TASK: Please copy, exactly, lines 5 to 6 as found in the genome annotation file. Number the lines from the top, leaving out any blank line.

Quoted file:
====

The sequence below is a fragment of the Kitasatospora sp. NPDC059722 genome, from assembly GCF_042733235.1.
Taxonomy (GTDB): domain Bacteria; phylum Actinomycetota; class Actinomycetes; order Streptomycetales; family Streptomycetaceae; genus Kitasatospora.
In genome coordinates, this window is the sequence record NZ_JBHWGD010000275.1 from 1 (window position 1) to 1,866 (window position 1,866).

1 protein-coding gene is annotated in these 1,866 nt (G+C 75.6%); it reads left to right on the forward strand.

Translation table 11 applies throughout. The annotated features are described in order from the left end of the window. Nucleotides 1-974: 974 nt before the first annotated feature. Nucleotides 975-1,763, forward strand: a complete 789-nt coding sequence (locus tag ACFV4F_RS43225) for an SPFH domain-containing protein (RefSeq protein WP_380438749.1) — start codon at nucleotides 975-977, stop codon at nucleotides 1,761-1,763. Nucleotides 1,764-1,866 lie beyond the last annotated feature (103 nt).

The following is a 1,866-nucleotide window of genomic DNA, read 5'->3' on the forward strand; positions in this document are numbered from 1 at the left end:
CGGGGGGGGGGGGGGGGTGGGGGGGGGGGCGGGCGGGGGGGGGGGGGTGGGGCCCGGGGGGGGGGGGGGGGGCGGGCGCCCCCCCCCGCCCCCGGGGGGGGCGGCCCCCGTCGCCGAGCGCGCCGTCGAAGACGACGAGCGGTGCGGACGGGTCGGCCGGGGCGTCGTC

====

Translation table 11 applies throughout. The annotated features are described in order from the left end of the window. Nucleotides 1-974: 974 nt before the first annotated feature. Nucleotides 975-1,763, forward strand: a complete 789-nt coding sequence (locus tag ACFV4F_RS43225) for an SPFH domain-containing protein (RefSeq protein WP_380438749.1) — start codon at nucleotides 975-977, stop codon at nucleotides 1,761-1,763. Nucleotides 1,764-1,866 lie beyond the last annotated feature (103 nt).

The following is a 1,866-nucleotide window of genomic DNA, read 5'->3' on the forward strand; positions in this document are numbered from 1 at the left end: